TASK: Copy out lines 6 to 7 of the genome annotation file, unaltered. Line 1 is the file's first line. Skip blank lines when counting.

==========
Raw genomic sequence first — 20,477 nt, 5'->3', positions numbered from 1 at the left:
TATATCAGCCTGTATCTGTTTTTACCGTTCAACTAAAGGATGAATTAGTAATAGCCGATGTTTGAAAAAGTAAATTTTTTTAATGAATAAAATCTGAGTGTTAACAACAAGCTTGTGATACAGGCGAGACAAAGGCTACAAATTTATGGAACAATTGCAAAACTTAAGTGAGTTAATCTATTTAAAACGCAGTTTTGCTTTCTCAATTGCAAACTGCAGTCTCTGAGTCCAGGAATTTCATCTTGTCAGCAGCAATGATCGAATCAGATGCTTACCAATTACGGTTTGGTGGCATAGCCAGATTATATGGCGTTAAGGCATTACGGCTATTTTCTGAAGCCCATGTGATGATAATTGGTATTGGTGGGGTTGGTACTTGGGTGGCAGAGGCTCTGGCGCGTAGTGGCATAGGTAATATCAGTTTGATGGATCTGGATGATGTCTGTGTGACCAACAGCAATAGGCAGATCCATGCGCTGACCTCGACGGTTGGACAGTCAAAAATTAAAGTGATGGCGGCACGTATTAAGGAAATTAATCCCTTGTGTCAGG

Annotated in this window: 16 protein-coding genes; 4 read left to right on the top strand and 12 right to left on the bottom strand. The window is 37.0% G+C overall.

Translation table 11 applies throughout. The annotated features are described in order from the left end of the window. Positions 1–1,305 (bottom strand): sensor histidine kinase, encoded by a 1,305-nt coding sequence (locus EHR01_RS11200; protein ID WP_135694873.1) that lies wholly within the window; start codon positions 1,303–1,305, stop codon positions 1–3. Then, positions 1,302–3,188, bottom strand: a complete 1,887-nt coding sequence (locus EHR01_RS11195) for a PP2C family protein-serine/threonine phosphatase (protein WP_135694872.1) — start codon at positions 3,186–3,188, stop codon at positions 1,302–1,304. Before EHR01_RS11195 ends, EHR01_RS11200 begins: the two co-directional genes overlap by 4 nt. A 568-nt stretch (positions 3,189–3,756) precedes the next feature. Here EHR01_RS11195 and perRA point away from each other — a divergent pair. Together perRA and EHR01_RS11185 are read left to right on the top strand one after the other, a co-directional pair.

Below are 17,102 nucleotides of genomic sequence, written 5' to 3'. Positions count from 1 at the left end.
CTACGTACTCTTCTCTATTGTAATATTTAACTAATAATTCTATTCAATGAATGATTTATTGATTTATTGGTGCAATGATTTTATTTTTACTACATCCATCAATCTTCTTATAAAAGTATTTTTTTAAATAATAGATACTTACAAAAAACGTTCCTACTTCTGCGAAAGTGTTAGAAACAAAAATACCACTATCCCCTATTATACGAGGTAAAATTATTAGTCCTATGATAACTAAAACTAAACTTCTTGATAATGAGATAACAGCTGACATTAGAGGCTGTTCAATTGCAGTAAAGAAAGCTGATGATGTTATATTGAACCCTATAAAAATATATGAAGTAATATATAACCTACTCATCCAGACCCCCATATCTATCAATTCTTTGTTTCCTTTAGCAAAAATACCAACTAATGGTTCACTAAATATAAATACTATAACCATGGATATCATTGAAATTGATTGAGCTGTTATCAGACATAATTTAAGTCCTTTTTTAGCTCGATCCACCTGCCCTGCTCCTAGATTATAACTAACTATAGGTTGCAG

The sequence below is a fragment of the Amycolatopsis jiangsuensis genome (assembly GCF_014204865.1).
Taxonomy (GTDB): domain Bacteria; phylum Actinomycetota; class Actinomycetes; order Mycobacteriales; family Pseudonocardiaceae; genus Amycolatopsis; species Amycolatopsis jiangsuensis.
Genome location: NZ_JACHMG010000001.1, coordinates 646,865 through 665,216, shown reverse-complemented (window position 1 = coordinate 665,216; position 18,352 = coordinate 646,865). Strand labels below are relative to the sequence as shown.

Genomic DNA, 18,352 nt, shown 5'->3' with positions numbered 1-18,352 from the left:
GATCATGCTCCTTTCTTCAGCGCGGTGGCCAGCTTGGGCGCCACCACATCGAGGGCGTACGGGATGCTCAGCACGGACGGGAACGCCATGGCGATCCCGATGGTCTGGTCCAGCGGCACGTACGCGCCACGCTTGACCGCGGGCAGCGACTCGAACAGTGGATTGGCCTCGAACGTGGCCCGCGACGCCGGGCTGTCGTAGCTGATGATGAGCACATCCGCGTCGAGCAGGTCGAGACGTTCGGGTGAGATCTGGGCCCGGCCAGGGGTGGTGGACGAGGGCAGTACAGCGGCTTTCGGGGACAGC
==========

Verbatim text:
CTACGTACTCTTCTCTATTGTAATATTTAACTAATAATTCTATTCAATGAATGATTTATTGATTTATTGGTGCAATGATTTTATTTTTACTACATCCATCAATCTTCTTATAAAAGTATTTTTTTAAATAATAGATACTTACAAAAAACGTTCCTACTTCTGCGAAAGTGTTAGAAACAAAAATACCACTATCCCCTATTATACGAGGTAAAATTATTAGTCCTATGATAACTAAAACTAAACTTCTTGATAATGAGATAACAGCTGACATTAGAGGCTGTTCAATTGCAGTAAAGAAAGCTGATGATGTTATATTGAACCCTATAAAAATATATGAAGTAATATATAACCTACTCATCCAGACCCCCATATCTATCAATTCTTTGTTTCCTTTAGCAAAAATACCAACTAATGGTTCACTAAATATAAATACTATAACCATGGATATCATTGAAATTGATTGAGCTGTTATCAGACATAATTTAAGTCCTTTTTTAGCTCGATCCACCTGCCCTGCTCCTAGATTATAACTAACTATAGGTTGCAG

The sequence below is a fragment of the Amycolatopsis jiangsuensis genome (assembly GCF_014204865.1).